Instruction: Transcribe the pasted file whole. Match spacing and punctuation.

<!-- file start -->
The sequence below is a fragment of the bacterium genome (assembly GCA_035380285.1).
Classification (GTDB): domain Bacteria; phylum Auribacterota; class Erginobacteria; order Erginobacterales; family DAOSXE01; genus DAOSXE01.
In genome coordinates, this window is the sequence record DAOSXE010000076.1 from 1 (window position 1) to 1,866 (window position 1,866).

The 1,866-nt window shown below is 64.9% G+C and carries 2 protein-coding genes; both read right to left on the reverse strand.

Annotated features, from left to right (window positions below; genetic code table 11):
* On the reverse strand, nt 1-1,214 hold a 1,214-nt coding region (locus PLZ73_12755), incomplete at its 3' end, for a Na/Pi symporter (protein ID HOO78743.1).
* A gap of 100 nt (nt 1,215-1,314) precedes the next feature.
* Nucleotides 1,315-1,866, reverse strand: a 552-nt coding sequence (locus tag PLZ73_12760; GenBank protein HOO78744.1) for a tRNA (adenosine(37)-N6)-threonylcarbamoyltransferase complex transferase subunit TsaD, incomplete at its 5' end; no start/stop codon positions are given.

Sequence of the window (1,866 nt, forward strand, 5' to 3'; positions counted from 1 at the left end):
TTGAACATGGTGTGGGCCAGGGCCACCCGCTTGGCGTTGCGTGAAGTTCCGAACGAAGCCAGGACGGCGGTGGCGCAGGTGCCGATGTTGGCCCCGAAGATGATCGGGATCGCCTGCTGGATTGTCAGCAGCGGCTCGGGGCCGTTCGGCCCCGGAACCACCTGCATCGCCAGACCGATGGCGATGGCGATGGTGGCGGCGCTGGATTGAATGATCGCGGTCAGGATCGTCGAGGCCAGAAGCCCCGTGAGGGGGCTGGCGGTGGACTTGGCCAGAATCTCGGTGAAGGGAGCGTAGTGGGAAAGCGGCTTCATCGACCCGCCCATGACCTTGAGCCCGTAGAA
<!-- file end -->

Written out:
The sequence below is a fragment of the bacterium genome (assembly GCA_035380285.1).
Classification (GTDB): domain Bacteria; phylum Auribacterota; class Erginobacteria; order Erginobacterales; family DAOSXE01; genus DAOSXE01.
In genome coordinates, this window is the sequence record DAOSXE010000076.1 from 1 (window position 1) to 1,866 (window position 1,866).

The 1,866-nt window shown below is 64.9% G+C and carries 2 protein-coding genes; both read right to left on the reverse strand.

Annotated features, from left to right (window positions below; genetic code table 11):
* On the reverse strand, nt 1-1,214 hold a 1,214-nt coding region (locus PLZ73_12755), incomplete at its 3' end, for a Na/Pi symporter (protein ID HOO78743.1).
* A gap of 100 nt (nt 1,215-1,314) precedes the next feature.
* Nucleotides 1,315-1,866, reverse strand: a 552-nt coding sequence (locus tag PLZ73_12760; GenBank protein HOO78744.1) for a tRNA (adenosine(37)-N6)-threonylcarbamoyltransferase complex transferase subunit TsaD, incomplete at its 5' end; no start/stop codon positions are given.

Sequence of the window (1,866 nt, forward strand, 5' to 3'; positions counted from 1 at the left end):
TTGAACATGGTGTGGGCCAGGGCCACCCGCTTGGCGTTGCGTGAAGTTCCGAACGAAGCCAGGACGGCGGTGGCGCAGGTGCCGATGTTGGCCCCGAAGATGATCGGGATCGCCTGCTGGATTGTCAGCAGCGGCTCGGGGCCGTTCGGCCCCGGAACCACCTGCATCGCCAGACCGATGGCGATGGCGATGGTGGCGGCGCTGGATTGAATGATCGCGGTCAGGATCGTCGAGGCCAGAAGCCCCGTGAGGGGGCTGGCGGTGGACTTGGCCAGAATCTCGGTGAAGGGAGCGTAGTGGGAAAGCGGCTTCATCGACCCGCCCATGACCTTGAGCCCGTAGAA